Advancing a Free Society

The Payroll Tax Cut: Effective Stimulus, Phony Accounting

Wednesday, December 8, 2010

It’s good news that President Obama and Congressional leaders have reached agreement on a deal to prevent a near-term tax increase on individuals and small businesses. As a public trustee for the Social Security Trust Funds I am, however, obliged to sound an alarm about one component of the deal: specifically, a proposed accounting maneuver to disguise the effects of the agreement’s payroll tax cut provision.

Understand, my point here is not to critique the idea of payroll tax relief itself. Economists on both sides of the aisle believe that payroll taxes are a drag on job creation. Relative to other forms of stimulus, payroll tax relief introduces a minimum of both bureaucracy and economic distortions.

The problem is not with the tax relief but with an accompanying accounting gimmick: as described by the White House, the provision would also issue $120 billion in additional debt (from general revenues) to the Social Security Trust Fund – in other words, changing the government’s accounting to make it appear as though the tax revenue had been collected even though it hadn’t.

This is more than a harmless accounting entry; because Social Security spending is statutorily limited to the amount of assets in the Trust Fund, the accounting maneuver would increase the government’s spending authority by $120 billion plus interest to be accumulated over decades to come. Decades from now, hundreds of billions in benefit payments would be authorized based on phantom tax revenues that never appeared on the federal ledger.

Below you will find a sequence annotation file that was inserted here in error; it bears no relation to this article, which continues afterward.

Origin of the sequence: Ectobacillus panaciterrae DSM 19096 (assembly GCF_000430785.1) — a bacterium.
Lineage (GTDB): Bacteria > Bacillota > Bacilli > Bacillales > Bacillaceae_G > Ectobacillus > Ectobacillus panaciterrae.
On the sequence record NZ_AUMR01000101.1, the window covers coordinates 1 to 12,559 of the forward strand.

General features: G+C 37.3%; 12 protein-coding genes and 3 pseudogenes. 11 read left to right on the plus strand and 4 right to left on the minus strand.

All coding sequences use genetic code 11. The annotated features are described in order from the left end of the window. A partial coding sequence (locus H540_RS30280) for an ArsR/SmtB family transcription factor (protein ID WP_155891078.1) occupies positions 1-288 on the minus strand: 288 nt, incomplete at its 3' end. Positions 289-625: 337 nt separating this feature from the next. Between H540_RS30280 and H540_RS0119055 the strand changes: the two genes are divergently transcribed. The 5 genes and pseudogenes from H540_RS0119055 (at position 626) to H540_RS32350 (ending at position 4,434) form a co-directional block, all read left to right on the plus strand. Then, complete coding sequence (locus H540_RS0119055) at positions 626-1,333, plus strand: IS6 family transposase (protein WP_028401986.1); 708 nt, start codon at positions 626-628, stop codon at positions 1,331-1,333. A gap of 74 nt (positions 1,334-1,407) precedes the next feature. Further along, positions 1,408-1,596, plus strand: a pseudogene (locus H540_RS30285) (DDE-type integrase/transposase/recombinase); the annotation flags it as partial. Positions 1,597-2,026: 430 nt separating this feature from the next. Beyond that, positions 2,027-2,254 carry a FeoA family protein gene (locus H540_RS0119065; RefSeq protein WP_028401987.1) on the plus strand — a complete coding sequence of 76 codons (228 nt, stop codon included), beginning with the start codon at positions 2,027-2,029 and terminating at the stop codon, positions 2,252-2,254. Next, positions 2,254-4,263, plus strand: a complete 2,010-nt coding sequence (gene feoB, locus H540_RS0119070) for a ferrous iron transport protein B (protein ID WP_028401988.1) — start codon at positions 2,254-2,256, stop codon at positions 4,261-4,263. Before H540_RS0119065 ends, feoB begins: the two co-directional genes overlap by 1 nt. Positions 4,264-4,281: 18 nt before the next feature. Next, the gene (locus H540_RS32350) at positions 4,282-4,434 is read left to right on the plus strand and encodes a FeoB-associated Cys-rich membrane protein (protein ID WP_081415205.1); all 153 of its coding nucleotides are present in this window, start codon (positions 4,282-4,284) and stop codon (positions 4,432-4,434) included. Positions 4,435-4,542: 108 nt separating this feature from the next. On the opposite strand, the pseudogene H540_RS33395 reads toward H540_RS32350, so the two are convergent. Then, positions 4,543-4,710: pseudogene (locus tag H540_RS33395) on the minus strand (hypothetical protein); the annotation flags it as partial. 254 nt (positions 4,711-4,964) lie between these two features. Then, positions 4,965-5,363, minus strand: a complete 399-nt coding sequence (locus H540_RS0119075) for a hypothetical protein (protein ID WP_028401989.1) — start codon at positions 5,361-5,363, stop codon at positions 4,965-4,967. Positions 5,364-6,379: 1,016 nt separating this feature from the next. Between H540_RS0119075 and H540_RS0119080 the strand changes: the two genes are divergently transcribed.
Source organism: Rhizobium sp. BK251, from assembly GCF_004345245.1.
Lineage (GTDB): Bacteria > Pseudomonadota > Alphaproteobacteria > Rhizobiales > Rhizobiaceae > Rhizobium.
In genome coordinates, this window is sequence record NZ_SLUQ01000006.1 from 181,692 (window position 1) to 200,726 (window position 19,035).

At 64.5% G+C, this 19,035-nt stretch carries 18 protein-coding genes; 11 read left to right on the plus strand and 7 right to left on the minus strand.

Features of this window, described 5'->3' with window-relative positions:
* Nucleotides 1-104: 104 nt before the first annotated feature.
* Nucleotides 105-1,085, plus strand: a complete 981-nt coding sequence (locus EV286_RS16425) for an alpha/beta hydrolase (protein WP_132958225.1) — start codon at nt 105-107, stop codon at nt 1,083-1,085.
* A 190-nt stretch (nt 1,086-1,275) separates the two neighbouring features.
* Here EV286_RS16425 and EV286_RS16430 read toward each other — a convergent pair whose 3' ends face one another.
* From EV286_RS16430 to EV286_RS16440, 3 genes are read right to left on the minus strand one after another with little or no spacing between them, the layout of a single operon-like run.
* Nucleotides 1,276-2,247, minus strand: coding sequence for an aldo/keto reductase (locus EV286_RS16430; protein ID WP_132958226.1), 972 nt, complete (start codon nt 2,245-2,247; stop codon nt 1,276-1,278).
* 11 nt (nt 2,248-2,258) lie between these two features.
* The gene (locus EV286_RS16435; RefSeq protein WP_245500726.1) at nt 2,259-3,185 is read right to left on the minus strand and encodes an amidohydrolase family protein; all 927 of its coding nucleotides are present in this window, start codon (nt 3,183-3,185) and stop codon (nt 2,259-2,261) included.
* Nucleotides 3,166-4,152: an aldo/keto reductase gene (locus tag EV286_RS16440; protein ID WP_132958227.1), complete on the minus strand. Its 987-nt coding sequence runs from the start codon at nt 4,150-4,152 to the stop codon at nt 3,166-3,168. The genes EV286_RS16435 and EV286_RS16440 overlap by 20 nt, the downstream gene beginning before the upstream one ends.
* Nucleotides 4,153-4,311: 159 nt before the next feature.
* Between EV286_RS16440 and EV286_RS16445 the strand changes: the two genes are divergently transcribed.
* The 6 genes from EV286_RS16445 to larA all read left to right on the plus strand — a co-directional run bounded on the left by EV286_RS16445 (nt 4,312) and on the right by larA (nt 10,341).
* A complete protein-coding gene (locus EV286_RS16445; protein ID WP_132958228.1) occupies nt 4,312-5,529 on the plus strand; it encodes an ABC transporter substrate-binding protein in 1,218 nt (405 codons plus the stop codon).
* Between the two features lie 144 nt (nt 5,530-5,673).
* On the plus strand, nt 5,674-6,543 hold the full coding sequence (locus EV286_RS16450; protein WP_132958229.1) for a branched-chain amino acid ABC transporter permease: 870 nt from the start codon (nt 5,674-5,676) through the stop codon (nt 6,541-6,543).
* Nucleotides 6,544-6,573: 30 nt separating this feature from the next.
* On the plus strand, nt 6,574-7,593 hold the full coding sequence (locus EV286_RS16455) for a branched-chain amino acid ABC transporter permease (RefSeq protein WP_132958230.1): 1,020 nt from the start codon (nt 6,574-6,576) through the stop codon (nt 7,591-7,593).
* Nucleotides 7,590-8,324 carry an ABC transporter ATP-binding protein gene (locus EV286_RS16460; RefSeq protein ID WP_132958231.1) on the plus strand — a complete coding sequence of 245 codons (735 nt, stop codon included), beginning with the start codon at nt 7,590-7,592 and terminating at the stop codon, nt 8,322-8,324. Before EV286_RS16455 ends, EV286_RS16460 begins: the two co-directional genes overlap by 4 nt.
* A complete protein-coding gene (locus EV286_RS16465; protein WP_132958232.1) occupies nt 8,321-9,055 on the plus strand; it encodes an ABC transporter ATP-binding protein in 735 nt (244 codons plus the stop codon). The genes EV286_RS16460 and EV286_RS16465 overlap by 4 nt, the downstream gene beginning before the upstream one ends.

In recent years, compromises of the accounting integrity of the Social Security Trust Fund have been taken to a new level, first with the Making Work Pay tax credit and possibly again now with the payroll tax holiday.

Now, there is a right way to provide this payroll tax relief if we desire it. Simply provide the tax relief and omit the accounting gimmick of nevertheless issuing $120 billion in debt to the Trust Fund. This would represent the value choice actually being made – that the need for near-term stimulus is so great that it justifies the collection of less revenue.

Read more on this topic from Charles Blahous at e21